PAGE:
‘Don’t ask me how I am,’ a colleague said to me when I arrived at the office yesterday morning. ‘You know how bad things are here now, so please don’t ask.’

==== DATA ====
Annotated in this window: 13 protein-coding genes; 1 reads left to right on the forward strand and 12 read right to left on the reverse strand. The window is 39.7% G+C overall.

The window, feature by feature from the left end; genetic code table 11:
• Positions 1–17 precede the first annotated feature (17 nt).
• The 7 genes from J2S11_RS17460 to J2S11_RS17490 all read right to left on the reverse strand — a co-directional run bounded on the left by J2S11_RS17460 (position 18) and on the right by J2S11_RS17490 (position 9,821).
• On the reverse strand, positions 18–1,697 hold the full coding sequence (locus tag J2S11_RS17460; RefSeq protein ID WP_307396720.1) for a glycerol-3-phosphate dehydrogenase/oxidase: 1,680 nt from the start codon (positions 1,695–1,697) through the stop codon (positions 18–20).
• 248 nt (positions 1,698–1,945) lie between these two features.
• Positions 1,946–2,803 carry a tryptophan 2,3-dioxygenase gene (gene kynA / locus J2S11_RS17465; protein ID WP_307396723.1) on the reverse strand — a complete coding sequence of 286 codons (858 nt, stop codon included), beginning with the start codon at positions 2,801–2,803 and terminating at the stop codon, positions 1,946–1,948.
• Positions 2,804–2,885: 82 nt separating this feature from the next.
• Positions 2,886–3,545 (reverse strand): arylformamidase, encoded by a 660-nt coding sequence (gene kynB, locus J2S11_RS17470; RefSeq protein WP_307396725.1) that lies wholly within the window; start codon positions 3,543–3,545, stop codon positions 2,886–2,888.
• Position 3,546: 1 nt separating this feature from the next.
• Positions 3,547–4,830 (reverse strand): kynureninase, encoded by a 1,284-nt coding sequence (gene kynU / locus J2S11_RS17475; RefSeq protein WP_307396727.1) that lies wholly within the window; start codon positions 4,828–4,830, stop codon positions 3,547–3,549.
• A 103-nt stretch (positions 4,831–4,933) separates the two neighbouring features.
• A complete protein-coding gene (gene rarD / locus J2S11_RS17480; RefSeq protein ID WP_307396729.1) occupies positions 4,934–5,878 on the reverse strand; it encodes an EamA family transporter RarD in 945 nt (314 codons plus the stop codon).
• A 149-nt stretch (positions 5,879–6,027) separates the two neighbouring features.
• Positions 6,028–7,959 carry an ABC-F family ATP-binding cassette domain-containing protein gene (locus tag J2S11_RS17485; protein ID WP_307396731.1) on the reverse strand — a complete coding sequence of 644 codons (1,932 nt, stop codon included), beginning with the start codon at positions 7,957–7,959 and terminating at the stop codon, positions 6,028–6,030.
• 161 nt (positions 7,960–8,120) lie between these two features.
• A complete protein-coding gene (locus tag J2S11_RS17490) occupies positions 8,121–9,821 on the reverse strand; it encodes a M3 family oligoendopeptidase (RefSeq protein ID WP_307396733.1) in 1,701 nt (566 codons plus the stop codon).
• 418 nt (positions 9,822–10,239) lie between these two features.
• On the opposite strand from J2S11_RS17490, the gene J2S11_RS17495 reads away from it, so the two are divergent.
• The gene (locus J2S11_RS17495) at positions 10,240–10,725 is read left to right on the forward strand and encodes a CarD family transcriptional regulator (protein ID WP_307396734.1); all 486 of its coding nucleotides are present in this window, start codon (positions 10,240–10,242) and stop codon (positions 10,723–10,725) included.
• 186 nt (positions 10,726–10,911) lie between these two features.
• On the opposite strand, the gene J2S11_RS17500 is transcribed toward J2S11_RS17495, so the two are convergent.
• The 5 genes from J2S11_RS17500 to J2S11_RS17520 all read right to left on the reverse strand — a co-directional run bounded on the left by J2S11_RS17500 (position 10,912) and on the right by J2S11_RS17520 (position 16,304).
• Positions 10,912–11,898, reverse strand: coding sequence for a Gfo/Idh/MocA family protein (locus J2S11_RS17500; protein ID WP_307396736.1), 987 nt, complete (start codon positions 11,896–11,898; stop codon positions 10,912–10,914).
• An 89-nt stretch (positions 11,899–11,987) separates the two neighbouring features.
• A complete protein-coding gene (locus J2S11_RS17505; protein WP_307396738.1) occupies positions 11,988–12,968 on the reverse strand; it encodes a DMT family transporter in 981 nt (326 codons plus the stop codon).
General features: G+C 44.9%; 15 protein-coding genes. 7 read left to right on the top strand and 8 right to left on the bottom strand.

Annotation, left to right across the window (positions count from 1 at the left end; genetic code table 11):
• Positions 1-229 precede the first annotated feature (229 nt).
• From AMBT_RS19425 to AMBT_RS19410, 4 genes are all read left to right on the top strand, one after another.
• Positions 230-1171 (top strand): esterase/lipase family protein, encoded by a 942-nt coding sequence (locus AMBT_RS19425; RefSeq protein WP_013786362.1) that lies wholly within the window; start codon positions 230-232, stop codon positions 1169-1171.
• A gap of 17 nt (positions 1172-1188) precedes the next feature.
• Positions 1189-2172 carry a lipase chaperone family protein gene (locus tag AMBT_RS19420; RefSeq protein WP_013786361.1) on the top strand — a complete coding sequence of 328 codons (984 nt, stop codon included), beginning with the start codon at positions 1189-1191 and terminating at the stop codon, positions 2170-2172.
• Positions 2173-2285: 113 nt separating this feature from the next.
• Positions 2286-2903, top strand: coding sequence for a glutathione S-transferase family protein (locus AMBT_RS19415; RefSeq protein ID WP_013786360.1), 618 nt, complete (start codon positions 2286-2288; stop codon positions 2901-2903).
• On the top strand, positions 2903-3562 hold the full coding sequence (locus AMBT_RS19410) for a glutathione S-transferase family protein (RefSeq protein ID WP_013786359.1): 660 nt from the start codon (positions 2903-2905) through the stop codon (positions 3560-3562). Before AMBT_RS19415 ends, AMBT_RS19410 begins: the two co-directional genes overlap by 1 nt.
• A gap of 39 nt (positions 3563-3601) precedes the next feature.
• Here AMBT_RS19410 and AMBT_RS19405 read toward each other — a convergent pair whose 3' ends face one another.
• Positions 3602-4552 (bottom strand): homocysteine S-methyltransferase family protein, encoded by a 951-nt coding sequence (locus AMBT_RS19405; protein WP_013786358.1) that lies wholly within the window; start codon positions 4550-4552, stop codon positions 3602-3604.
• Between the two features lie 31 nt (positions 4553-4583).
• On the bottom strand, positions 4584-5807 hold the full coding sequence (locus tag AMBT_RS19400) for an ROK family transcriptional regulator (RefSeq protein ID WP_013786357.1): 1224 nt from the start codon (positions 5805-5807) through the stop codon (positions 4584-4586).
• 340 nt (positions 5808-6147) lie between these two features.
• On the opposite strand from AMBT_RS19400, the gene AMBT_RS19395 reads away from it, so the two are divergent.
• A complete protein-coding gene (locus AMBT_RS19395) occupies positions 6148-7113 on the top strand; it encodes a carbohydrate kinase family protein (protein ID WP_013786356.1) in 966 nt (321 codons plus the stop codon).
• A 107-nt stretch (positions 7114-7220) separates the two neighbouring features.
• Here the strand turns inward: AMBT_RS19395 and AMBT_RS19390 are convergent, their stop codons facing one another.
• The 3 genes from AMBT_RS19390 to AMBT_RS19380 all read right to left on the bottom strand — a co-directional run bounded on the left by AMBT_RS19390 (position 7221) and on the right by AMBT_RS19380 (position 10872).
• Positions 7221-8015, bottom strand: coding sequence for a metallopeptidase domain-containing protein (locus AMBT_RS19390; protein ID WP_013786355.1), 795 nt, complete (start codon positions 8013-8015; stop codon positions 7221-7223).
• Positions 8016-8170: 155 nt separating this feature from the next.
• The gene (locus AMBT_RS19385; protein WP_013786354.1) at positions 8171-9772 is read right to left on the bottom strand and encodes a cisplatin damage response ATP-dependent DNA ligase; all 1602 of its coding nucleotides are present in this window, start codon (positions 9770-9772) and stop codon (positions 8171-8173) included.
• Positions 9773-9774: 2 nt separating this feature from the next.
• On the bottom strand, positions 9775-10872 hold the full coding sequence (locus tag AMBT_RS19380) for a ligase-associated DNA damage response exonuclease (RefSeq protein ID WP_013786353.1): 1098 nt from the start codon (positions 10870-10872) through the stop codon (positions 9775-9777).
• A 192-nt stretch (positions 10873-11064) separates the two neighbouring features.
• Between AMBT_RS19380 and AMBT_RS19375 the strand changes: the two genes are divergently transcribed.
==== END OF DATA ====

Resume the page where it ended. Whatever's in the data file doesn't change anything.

Things are certainly very bad in the Gaza Strip. The fuel crisis grinds on, and though Israel has just allowed a small consignment of fuel in, nearly 90 per cent of private cars remain off the road. Bus and taxi services are overwhelmed, and since the taxis have more than doubled their rates, most of us are still walking. Black market fuel prices are extortionate, and the streets reek with gassy and oily fumes because drivers have resorted to converting their cars to use cooking gas, or even cooking oil. These crude conversions are potentially dangerous, liable to induce nausea, eye infections and asthma. The lack of industrial fuel has sparked widespread power cuts (Gaza’s sole power plant is operating at partial capacity), as well as shortages of drinking water: the electric pumps shut down when the power goes off. Up to half of Gazans only have access to drinking water at home for between four and six hours a day. Domestic cooking fuel is increasingly scarce, and on some days there are long queues for bread, because bakers have started turning off their ovens to save gas.